in Fort Lauderdale, FL
Dynamic, Supportive, & Fun Supervision
for Florida Registered Interns
Congrats, becoming a Registered Intern is super exciting! You finally get to put the skills you learned in grad school into practice.
Get ready to navigate a whole new world within the mental health filed with lots of unexpected twists and turns along your professional development journey. It's really important that you have a strong system of support around you during the next few years. There will be amazing moments and really tough ones too.
According to research, novice clinicians are most at risk for compassion fatigue and burnout, so it's vital to have a qualified supervisor that you feel comfortable with who can help you successfully navigate this journey toward licensure.
Supervision is an invaluable resource for novice clinicians setting you up for long-term success. Supervision should support you where you are now while also preparing you for the next steps along your professional journey such as opening up a private practice or program in the future or becoming a supervisor one day.
What is Clinical Supervision?
Clinical supervision is a process of providing training, oversight, and education by a licensed clinician to a clinical trainee. Supervision often takes the form of regular meetings between the supervisor and supervisee to discuss details regarding session content, develop and refine specific clinical skills, and process difficult or stressful components of clinical training.
Supervision is an essential component of one’s professional development and occurs throughout the duration of training.
Supervision for Florida
Chapter 491 Clinicians
In the state of Florida, Chapter 491 Clinicians (Registered Mental Health Counseling Interns, Registered Marriage and Family Therapy Interns, and Registered Clinical Social Work Interns) are required to accrue 1,500 supervised clinical hours in the span of no less than 2 years. This is a serious commitment and considerable thought and care needs to be used when deciding on how to accrue the supervised hours.
What is this clinician’s expertise? What are their clinical experiences? What model or approach to supervision does the clinician utilize? Clinical supervision is an investment, and the importance of making informed decisions when it comes to supervision cannot be stressed enough.
Supervision for Registered Mental Health Counseling Interns with Dr. Mandelkorn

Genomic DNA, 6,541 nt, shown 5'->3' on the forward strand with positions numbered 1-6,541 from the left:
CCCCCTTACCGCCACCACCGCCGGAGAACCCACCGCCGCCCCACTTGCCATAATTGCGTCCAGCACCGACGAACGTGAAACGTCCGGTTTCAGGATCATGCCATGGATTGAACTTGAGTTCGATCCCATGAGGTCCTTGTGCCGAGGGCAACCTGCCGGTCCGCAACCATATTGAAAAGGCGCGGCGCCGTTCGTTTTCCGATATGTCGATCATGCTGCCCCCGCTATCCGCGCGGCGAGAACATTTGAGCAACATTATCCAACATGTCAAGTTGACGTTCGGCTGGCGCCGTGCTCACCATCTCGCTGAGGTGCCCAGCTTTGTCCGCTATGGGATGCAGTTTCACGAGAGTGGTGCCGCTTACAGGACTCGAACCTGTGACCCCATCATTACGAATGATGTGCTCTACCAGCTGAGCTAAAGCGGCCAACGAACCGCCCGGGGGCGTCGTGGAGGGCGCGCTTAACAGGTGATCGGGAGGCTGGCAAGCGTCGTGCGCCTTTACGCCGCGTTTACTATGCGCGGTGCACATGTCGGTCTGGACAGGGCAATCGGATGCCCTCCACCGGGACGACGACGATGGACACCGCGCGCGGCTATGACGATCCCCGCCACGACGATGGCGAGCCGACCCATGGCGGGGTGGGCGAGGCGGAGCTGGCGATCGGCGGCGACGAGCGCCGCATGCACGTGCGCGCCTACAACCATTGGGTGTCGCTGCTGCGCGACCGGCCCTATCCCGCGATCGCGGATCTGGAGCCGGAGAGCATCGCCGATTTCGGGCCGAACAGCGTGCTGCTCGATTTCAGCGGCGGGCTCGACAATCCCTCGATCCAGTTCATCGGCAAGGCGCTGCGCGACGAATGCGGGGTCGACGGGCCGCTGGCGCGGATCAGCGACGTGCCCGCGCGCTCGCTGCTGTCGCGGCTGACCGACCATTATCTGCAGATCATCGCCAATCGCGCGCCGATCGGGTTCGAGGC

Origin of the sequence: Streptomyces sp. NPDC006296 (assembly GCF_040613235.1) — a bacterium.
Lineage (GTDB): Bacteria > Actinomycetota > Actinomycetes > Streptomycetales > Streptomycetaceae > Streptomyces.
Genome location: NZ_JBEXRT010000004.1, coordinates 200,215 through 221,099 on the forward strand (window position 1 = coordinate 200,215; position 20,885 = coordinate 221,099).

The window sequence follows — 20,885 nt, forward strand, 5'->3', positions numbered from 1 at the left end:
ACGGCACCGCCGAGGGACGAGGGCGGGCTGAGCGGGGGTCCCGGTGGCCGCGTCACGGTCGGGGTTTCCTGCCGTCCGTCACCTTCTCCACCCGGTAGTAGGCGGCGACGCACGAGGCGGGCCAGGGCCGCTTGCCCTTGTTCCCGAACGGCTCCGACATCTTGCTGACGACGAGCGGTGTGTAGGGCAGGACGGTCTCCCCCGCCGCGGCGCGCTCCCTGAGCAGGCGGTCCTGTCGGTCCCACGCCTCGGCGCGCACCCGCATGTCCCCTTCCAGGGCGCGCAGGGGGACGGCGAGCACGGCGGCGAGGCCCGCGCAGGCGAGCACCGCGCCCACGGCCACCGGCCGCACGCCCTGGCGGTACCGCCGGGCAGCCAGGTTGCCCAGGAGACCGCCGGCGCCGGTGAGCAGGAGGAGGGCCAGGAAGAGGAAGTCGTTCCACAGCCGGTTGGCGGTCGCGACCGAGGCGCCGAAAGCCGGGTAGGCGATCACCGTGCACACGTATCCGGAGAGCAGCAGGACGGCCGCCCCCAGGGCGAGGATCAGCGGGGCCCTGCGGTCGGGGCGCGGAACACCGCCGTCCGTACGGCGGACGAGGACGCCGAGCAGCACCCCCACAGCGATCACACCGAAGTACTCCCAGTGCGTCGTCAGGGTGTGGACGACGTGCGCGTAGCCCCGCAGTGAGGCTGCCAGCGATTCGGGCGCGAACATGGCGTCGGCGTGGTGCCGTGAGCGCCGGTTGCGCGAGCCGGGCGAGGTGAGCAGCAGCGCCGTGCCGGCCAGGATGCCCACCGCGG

Clinical supervision is a critical aspect of one’s clinical training. I am a Qualified Supervisor for individuals who are Mental Health Counselor (MHC) Registered Interns who require supervision for their clinical work.
I value the journey of supervision and I find each supervisor-supervisee relationship to be rewarding and progressive for both the supervisor and supervisee. I work hard to develop and maintain a safe space for supervision to occur. Effectiveness in supervision includes genuineness and openness, as well as predictable, consistent expectations and standards of evaluation.
I use a developmental model of supervision that focuses on three main components: normative, formative, and restorative. Normative components refer to areas related to the governing laws and standards of therapy. Formative aspects involve the application of knowledge and skills of a specific therapeutic approach. And restorative components refer to emotional and psychological impact of working in the field of mental health.
Trainees vary in their training experiences and personal attributes, and these differences lead to varying strengths and growth edges. Early in the supervision, I gather information regarding the trainee’s previous training experiences, assess the trainee’s skills and needs, and establish the frame of the supervision. I employ didactic and psychoeducational components when clinical knowledge and skills acquisition are needed. I also use process components when addressing difficult, emotional clinical content.
During the course of building a supervisor-supervisee relationship, I strive to create a warm, welcoming environment. This not only facilitates a connection between the supervisor and supervisee, it also provides a safe and non-judgmental place to explore and refine the trainee’s strengths and growth edges. I use de-identified case examples to provide context when explaining clinical theory and practice, reading materials when appropriate, and strategies to manage difficult emotional aspects of the clinical training.
Registered interns can expect an enriching and engaging supervision experience. Supervisees can expect a consistent, warm, and structured approach to supervision. Supervisees receive education and information on evidence-based treatment approaches, guidance and feedback with their clinical cases, and a safe professional relationship to approach work-related stresses and compassion fatigue. Many of my previous supervisees expressed increased knowledge and confidence in their clinical skills.
If you’d like more information, or if you are seeking a Florida qualified supervisor in pursuit of your license as a mental health counselor, please contact me at 954-380-8980 or via email at email@example.com to arrange a free consultation.
In addition, visit my page for more information about my services. I look forward to speaking with you soon!